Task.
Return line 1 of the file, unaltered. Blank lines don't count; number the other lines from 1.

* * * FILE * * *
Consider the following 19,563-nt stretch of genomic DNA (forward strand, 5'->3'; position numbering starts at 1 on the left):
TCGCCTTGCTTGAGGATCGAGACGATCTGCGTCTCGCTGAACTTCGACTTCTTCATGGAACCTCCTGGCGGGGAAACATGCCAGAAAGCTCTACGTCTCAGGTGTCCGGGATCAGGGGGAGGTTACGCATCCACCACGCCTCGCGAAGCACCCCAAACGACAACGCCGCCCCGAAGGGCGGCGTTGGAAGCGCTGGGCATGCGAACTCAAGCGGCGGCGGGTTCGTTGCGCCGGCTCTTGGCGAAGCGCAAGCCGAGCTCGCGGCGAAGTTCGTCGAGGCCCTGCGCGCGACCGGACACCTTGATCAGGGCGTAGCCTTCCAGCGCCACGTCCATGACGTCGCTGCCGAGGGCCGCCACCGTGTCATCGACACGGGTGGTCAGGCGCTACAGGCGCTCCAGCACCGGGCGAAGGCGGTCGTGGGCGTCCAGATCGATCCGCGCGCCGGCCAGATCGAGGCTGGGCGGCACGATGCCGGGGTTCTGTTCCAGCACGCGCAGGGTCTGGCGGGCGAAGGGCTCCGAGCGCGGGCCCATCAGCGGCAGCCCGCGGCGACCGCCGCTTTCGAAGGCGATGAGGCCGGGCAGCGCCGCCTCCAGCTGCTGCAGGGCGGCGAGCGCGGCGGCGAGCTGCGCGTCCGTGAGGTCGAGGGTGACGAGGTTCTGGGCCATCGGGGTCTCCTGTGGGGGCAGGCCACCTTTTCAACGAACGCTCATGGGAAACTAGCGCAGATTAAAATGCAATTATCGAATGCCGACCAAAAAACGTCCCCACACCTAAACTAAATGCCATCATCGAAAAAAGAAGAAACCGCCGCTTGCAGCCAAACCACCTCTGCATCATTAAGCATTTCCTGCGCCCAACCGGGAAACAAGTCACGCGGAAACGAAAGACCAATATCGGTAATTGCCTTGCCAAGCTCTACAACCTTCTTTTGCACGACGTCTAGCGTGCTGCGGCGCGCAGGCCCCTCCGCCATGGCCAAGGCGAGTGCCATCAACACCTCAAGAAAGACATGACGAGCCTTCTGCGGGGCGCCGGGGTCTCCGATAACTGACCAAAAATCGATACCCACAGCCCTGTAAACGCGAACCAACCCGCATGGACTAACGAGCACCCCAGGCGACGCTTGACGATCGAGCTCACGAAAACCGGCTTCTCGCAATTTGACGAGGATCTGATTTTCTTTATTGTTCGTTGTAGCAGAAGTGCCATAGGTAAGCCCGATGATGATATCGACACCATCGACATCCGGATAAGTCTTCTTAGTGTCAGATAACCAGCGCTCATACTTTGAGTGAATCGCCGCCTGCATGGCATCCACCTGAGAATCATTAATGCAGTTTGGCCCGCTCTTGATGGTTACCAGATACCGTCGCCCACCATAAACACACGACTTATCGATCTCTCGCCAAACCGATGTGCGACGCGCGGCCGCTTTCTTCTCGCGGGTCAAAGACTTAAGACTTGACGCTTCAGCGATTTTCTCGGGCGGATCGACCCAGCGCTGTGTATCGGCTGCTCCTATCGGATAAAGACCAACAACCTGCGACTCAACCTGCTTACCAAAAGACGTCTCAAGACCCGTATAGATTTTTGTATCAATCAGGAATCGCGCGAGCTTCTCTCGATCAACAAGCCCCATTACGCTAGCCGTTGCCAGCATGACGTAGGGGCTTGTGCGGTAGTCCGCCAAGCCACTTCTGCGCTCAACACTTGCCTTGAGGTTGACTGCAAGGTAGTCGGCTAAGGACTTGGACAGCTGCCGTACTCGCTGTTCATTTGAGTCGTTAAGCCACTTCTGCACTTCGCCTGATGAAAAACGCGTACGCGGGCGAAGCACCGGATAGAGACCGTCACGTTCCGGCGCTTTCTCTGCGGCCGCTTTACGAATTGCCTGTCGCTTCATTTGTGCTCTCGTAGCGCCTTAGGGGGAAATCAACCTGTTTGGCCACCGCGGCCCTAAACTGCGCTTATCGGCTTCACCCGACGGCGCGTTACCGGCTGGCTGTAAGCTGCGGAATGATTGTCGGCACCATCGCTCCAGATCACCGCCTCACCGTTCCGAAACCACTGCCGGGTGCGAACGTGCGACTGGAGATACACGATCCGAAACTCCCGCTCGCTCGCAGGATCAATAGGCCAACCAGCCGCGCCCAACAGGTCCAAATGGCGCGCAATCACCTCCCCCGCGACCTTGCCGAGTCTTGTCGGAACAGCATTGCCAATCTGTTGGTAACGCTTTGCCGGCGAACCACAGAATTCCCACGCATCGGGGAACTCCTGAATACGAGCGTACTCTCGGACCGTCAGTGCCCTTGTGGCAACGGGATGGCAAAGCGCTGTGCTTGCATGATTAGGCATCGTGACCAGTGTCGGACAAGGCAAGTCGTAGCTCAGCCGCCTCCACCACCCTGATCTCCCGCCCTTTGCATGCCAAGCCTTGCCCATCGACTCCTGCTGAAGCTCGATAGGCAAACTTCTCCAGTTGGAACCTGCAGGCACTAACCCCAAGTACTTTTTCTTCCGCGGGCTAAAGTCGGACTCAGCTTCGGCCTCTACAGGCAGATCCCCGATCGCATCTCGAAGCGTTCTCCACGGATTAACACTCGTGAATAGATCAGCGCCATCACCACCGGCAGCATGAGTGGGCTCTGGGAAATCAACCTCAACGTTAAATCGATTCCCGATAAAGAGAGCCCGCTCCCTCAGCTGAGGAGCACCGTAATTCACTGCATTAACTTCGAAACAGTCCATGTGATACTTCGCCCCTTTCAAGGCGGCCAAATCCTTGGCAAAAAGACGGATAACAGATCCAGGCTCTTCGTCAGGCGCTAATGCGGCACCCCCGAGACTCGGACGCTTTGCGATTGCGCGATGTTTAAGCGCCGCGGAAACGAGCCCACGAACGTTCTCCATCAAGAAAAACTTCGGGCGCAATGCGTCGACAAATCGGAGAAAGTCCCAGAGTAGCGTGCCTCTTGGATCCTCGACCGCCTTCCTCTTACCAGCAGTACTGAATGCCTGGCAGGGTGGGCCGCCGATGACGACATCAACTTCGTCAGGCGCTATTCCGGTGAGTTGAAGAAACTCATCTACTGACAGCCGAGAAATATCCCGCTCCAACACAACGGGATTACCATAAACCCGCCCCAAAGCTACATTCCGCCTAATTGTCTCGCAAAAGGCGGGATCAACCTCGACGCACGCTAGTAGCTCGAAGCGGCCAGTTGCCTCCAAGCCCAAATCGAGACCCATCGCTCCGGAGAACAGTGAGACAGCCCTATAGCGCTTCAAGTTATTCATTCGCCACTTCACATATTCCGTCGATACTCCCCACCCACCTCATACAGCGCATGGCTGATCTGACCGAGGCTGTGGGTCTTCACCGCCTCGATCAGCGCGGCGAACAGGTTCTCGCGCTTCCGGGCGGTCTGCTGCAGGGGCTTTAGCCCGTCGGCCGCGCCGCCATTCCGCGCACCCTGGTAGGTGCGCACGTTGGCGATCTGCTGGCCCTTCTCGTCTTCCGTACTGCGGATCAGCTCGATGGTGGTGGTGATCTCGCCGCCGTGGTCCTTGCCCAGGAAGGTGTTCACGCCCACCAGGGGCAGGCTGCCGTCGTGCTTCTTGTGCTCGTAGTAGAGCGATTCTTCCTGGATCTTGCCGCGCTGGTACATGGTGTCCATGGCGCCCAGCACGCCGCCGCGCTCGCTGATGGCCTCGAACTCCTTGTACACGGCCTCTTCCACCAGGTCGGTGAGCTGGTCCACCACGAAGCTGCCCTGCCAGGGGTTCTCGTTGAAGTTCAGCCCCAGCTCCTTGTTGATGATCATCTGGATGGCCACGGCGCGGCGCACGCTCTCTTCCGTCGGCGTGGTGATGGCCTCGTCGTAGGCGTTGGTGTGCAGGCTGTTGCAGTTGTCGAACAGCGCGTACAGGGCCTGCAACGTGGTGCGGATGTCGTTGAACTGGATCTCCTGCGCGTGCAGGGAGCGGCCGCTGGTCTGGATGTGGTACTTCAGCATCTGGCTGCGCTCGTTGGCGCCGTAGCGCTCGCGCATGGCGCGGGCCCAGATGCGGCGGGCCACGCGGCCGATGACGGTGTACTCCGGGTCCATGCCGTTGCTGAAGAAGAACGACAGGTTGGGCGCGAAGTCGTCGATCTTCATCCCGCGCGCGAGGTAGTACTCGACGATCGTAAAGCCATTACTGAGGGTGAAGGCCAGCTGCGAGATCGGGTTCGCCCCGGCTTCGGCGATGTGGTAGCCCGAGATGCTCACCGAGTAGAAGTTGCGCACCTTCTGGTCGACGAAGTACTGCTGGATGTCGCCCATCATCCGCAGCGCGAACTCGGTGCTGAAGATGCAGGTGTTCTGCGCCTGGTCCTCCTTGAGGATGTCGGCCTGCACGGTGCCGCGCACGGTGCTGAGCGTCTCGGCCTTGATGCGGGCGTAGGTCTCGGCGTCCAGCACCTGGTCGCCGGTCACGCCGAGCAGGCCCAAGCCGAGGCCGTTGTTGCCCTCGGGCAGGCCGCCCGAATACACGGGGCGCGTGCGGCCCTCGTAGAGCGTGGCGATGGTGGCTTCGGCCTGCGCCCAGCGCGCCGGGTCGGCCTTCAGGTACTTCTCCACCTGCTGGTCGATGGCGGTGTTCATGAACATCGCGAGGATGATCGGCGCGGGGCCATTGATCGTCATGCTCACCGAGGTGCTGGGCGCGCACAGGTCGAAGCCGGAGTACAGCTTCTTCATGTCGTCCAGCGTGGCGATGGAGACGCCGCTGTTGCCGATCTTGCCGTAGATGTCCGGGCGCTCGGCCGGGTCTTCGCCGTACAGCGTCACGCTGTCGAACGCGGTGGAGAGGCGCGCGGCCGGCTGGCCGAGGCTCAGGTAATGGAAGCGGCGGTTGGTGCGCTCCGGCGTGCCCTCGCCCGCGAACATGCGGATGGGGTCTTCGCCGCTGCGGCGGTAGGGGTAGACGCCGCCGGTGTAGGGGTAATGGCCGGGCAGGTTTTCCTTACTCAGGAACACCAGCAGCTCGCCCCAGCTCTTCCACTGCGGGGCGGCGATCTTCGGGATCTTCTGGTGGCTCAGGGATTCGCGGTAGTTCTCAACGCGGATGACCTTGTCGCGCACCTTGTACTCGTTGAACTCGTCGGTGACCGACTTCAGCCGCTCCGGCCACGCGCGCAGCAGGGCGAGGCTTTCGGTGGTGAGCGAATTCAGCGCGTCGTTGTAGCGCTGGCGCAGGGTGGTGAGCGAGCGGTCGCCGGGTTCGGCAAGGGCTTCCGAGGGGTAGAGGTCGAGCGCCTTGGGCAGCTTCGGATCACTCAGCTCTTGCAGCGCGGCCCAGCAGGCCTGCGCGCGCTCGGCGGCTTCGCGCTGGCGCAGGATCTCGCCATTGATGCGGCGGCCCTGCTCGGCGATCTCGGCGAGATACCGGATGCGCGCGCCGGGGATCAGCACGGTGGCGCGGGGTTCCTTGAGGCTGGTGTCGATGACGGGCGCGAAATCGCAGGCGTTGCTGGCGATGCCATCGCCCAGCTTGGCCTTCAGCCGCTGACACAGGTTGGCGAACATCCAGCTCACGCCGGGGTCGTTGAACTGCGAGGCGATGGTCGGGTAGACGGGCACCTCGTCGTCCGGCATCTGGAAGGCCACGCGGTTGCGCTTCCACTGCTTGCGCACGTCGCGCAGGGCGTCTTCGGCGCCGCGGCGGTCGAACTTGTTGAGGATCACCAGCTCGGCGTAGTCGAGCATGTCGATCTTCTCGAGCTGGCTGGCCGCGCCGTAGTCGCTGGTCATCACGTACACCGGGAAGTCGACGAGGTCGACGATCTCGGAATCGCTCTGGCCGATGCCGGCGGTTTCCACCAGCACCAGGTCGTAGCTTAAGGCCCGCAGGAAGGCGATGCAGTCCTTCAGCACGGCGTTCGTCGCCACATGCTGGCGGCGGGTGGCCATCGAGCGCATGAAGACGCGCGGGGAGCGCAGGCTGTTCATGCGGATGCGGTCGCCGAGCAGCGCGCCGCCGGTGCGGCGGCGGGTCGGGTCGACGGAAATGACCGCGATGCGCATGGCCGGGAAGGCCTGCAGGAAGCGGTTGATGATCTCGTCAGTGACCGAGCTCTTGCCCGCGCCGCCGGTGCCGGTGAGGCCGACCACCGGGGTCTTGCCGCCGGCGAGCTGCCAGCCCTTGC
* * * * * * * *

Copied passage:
Consider the following 19,563-nt stretch of genomic DNA (forward strand, 5'->3'; position numbering starts at 1 on the left):